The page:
DETROIT: Pewabic Pottery

27 Aug

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It is a lovely summer day, we have just arrived at Pewabic Pottery on Jefferson for the annual Home and Garden Show. A large tent occupies the paved parking lot, outdoors, large pieces are displayed among groupings of patio furniture, smaller pieces can be found in flower beds and along walkways. Inside the white tent, a banner hangs, this is Pewabic’s 110th Anniversary; tables are draped in turquoise blue cloths, topiary’s act as centerpieces, signature Pewabic pieces and t-shirts are available for purchase. Artist’s tables line the enclosed space, we start from the back and work our way forward. Tiles are a popular item, one table features flowers such as Tulips, Daisies and Poppies, another table is lined with clay pieces shaped like Ginko leaves, the glaze is fabulous, going from milky to metallic. Motawi Tileworks has a fanciful selection of Arts and Crafts style pieces, I like the one with the bunny. Further on, plates, nesting bowls, vases and cups feel free-form, glazed in turquoise, yellow and peach, they make me want to buy all new dishware. A tall tile reflects an up north scene, complete with a Pine tree, sand dunes and a lake in the distance. The next factory tour is about to begin, time to go inside.

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Pewabic Pottery was founded in 1903 by Mary Chase Perry Stratton, this Tudor revival style building was built in 1907 to house the factory. Pewabic is known for its vessels, tiles and architectural ornamentation for both public and private installations, Mary is known for her unique iridescent glaze. Pewabic pottery can be found throughout the United States including pieces in Washington DC, Houston, New York and the Nebraska State Capitol. The building itself is a National Historic Landmark. Let’s go in. We start at the museum store, here tiles and vesselware handcrafted by Pewabic staff members are available for sale. I see many signature pieces such as vases and tiles in colors such as blue, olive and gold. The next area belongs to the Gallery of Studio Artists, you will find a gorgeous variety of items such as mugs, vases and bowls in diverse finishes. The showroom contains tile collections, samples of tiles and glazes, this is where you would come if you were interested in having something done for your house. We climb a narrow stairway to the second floor, story boards and photos teach us the history of Pewabic Pottery and its founder Mary Chase Perry Stratton. We see an antique kiln and some of Mary’s early pieces, the room itself is quaint; leaded glass windows, black painted arches and door frames, and a stunning tile fireplace.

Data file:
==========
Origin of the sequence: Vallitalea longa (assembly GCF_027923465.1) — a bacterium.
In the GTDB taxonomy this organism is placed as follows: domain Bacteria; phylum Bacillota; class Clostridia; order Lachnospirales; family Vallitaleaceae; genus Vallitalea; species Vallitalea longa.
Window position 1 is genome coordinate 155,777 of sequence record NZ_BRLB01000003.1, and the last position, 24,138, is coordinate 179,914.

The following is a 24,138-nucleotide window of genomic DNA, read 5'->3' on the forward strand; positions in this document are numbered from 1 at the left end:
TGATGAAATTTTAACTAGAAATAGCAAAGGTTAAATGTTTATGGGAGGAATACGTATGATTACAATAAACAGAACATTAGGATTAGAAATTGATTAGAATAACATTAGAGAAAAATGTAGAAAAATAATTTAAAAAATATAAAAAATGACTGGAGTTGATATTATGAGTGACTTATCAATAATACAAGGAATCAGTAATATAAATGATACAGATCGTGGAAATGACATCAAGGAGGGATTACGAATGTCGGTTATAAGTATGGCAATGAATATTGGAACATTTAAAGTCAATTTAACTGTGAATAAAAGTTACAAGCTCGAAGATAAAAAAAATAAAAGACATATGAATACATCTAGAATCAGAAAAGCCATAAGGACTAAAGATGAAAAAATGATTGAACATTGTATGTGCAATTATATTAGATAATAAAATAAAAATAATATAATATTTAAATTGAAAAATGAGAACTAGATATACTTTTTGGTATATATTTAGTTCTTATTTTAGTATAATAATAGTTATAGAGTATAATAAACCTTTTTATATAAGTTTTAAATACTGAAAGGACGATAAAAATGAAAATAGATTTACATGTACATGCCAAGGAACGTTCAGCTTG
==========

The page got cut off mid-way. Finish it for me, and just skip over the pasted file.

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We proceed to the Kiln room, this is where the firing is done. Think of a kiln as a giant oven that heats up to about 2300 degrees F, it bakes the soft clay pieces called greenware into a hardened piece called bisque, bisque is then glazed (painted) and fired again, the end result, the beautiful items displayed in the store. On the right are two “car” kilns, our guide points out tracks on the floor, kilns are pulled out on these tracks to be opened.  On the left is a fancy computerized version called an envelope kiln, I have to imagine it gets pretty hot in here when the kilns are on. Pewabic makes their own clay, in liquid form it is called slip. We walk through the clay making area, stopping to see the belt-driven equipment, original to the building and used by Mary herself. They make 1500 pounds of clay per week! Further on we enter the Glaze room, all glazes are made here, shelves are lined with five-gallon pails filled with different colors. Glazes are applied by spraying, dipping or hand painting; tiles are usually sprayed, while vessels are usually dipped.  Rolling racks are filled with glazed pieces ready to go into the kiln, the colors are a mystery to me at this point, as they completely change and come to life in the firing process.